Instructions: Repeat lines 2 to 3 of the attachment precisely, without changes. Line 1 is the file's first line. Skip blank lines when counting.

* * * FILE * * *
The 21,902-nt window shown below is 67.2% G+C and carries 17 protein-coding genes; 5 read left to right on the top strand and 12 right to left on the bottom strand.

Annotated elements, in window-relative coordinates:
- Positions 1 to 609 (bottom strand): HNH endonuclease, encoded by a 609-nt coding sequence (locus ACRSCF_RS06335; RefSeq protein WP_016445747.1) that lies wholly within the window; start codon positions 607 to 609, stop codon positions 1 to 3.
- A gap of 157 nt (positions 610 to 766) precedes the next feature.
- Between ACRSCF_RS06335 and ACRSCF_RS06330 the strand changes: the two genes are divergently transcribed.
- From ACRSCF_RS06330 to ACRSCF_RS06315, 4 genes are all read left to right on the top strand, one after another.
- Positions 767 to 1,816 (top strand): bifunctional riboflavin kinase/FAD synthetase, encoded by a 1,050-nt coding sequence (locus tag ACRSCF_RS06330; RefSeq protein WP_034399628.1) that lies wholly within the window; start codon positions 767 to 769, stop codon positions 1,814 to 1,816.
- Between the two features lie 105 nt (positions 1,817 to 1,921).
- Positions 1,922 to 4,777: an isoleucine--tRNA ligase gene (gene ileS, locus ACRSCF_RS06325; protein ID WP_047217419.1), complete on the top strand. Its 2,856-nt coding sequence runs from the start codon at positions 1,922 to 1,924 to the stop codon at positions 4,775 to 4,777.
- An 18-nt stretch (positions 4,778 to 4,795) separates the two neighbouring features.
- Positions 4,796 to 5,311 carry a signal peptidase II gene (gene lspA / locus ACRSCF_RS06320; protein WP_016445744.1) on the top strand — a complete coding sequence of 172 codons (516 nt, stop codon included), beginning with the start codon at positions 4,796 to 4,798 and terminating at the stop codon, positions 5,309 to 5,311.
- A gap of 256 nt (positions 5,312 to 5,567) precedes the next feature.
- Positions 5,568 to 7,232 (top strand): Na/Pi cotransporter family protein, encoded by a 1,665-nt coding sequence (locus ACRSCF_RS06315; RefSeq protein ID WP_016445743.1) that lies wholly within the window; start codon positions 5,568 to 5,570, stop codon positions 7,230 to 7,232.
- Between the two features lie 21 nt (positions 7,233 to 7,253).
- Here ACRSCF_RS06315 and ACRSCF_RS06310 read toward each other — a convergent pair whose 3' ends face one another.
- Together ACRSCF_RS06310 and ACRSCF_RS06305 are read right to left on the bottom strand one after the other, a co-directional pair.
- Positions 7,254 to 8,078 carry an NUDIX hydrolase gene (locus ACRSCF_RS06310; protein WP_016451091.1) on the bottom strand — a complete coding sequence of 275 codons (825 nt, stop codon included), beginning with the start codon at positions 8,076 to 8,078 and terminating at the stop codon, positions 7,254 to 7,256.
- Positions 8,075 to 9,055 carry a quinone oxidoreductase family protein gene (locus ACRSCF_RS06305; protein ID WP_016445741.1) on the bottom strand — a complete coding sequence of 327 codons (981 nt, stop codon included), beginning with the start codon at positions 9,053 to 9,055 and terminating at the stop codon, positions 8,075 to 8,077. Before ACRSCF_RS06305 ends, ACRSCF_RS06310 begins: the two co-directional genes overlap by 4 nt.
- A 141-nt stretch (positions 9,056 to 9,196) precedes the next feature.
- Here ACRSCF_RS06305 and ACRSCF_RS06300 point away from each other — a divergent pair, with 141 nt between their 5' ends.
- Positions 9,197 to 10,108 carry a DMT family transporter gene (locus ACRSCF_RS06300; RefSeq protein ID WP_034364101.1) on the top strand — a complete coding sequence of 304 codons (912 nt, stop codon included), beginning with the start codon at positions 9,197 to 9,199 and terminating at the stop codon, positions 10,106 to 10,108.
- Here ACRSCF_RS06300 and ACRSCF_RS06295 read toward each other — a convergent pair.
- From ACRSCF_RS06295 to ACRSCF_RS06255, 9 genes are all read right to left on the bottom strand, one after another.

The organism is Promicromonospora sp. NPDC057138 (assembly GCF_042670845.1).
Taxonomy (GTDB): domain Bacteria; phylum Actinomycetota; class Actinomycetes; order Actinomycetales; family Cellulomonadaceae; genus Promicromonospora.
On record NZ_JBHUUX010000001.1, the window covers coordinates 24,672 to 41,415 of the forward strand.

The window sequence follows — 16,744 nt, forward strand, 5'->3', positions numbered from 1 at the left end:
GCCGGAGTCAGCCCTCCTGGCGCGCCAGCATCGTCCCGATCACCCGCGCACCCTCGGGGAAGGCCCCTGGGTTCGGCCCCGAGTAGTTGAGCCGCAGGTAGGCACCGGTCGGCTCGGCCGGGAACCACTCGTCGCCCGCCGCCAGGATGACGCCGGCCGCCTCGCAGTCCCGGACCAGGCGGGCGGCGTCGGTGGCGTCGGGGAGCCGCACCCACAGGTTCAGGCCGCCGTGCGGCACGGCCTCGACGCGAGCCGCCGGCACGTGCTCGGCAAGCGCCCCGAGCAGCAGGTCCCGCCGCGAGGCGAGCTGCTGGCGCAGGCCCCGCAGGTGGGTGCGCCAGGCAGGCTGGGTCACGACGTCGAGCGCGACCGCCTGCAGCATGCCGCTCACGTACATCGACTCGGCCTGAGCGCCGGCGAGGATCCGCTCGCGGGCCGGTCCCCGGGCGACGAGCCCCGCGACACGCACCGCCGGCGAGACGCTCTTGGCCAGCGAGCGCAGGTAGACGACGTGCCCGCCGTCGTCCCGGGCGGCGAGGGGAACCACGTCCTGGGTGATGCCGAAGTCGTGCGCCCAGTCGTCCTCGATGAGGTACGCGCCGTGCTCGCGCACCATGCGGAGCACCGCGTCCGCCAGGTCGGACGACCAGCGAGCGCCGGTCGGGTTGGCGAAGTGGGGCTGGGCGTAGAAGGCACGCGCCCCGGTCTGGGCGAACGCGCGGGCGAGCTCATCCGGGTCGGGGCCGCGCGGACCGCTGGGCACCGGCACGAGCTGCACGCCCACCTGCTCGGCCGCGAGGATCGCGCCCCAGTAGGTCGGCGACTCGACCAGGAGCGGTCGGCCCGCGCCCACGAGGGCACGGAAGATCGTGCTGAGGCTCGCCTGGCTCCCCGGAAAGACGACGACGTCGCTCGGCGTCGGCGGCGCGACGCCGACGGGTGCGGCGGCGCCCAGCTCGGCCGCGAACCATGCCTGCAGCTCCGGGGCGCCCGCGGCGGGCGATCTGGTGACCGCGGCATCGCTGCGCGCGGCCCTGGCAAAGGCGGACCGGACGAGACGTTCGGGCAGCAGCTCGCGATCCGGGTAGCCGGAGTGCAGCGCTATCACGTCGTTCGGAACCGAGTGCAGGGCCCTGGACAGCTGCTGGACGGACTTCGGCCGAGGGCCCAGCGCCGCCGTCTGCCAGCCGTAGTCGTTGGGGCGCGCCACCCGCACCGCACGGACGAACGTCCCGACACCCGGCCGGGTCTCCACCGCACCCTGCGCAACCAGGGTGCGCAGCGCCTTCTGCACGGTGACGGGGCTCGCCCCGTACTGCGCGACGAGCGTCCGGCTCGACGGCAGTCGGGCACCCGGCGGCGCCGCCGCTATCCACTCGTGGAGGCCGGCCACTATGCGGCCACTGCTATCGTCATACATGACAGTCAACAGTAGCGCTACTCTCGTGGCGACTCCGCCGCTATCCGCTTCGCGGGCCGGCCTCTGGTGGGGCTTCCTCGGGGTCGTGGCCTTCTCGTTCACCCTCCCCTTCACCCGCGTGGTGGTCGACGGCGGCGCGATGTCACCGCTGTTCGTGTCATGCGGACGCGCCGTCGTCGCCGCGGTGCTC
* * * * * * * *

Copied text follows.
Annotated elements, in window-relative coordinates:
- Positions 1 to 609 (bottom strand): HNH endonuclease, encoded by a 609-nt coding sequence (locus ACRSCF_RS06335; RefSeq protein WP_016445747.1) that lies wholly within the window; start codon positions 607 to 609, stop codon positions 1 to 3.